EE, among other major mobile network providers, will be raising the costs of their contracts, for customers that have taken contracts out from March 2014! This isn’t the only sector of society that change contractual agreements at the cost of the consumer. Increases to student finance agreements mid-contract have already stung many students and graduates, and this leads to the question of whether it is ethical for businesses to be able to operate in this way.
Were consumers made aware?
EE states that the potential to increase their rates ‘in line with the RPI’ is outlined within their terms and conditions when customers take out contracts with the provider. This is surely a bit of a grey area, as OfCom states that consumers have the right to cancel contracts if price increases were not made clear to the customer at the point of sale. They even provide guidance to providers on how to outline this without ‘material detriment’ to the customer or business they are providing a service to.
Their belief is customers should be given one month’s notice of the increase and be allowed to exit the contract without penalty, if a provider wishes introduce any subscription increase to an already-agreed contract. The grey area is that by placing this information in small-print, providers can defend themselves with the notion that this information was put to the customer at the point of sale.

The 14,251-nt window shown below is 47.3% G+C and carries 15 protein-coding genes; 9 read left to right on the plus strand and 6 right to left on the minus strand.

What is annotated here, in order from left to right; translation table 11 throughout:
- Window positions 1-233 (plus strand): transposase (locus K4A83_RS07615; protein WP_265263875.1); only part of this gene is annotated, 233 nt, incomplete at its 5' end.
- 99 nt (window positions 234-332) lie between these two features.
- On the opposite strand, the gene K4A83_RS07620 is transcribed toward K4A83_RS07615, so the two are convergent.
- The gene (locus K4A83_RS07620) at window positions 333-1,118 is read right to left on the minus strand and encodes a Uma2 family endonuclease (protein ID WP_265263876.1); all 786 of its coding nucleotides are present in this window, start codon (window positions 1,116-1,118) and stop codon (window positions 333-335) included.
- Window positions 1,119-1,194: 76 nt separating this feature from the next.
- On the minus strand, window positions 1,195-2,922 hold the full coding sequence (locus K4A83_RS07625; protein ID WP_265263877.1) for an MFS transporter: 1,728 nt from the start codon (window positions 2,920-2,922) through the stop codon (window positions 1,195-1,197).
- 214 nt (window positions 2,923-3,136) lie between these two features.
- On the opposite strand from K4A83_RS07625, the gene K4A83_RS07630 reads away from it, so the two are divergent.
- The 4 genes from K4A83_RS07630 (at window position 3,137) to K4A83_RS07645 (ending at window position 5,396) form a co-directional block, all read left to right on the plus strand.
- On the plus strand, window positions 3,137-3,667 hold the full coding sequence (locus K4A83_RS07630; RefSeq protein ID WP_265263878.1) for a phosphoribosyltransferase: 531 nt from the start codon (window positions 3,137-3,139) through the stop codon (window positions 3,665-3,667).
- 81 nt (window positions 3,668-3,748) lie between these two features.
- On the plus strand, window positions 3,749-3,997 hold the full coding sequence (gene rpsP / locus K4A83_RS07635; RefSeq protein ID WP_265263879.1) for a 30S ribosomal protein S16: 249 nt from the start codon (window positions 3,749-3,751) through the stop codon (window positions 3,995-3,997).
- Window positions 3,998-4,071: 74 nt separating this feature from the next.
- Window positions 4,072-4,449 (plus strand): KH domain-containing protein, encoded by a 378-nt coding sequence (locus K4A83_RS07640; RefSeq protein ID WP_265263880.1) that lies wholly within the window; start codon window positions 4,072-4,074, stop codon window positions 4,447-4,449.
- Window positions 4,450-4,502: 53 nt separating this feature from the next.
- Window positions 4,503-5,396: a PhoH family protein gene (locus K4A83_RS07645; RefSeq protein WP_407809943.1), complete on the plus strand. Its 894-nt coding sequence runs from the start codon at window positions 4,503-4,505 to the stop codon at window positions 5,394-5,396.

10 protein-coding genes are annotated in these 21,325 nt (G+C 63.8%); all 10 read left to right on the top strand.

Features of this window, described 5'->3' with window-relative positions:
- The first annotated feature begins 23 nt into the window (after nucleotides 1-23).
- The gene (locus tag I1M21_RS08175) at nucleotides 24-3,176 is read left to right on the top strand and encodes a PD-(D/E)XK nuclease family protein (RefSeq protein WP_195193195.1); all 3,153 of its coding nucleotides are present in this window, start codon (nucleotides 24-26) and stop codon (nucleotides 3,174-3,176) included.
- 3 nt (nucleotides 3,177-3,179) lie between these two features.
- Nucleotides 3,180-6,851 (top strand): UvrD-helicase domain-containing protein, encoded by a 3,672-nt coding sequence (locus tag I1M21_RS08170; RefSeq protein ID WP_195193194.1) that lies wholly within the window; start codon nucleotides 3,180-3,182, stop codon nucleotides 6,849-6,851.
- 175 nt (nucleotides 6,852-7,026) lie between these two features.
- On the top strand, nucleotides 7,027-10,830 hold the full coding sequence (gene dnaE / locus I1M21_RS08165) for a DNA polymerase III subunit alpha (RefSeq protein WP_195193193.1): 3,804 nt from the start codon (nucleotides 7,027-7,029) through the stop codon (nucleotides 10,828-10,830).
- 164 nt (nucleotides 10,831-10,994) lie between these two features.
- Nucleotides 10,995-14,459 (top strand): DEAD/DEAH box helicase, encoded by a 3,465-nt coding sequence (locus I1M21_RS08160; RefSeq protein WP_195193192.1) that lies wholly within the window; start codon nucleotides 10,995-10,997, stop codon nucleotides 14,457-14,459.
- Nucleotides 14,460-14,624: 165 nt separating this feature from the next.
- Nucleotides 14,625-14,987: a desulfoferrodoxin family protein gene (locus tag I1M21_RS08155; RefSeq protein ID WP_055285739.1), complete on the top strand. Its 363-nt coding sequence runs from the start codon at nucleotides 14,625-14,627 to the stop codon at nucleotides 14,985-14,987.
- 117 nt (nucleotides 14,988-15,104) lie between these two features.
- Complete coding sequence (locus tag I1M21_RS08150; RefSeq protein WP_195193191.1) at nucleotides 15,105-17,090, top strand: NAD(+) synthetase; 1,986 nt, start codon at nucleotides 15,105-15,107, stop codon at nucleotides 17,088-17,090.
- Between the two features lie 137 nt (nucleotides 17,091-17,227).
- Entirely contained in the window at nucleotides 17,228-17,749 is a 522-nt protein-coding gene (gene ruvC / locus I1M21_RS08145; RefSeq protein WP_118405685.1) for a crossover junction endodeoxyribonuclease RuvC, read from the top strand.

Should it not be made explicitly clear?
In the culture of privacy agreements and T&Cs, the amount of information that is ‘provided’ to the customer, versus how informed the customer actually is about the terms of their agreement has always been subject of controversy.
A statistics once came out that highlighted the length of time it would take the average reader to complete Apple’s privacy agreement. It would take the average reader around three months to complete, which is already 12.5% of the contract itself! If the terms within the agreement were something providers wished to make explicitly clear to consumers, there are many ways in which they could do this.
What can people do?
As it stands, unfortunately consumers can do very little. At most you can write a strongly worded letter to your provider, and consider withdrawing yourself from their services down the line. You will not be able to leave your contract without early termination fees however, as on paper the provider in question has operated within the brackets of the law.
Although regulators are fighting to change this, the key advice here is to ask your provider at the point of sale about any potential increase to fees mid-contract. Finding this out years down the line will mean that for those who budget to live pay-to-pay each month, even a small variation in their bills could send them into negative equity, arguably only decreasing their ability to maintain future payments.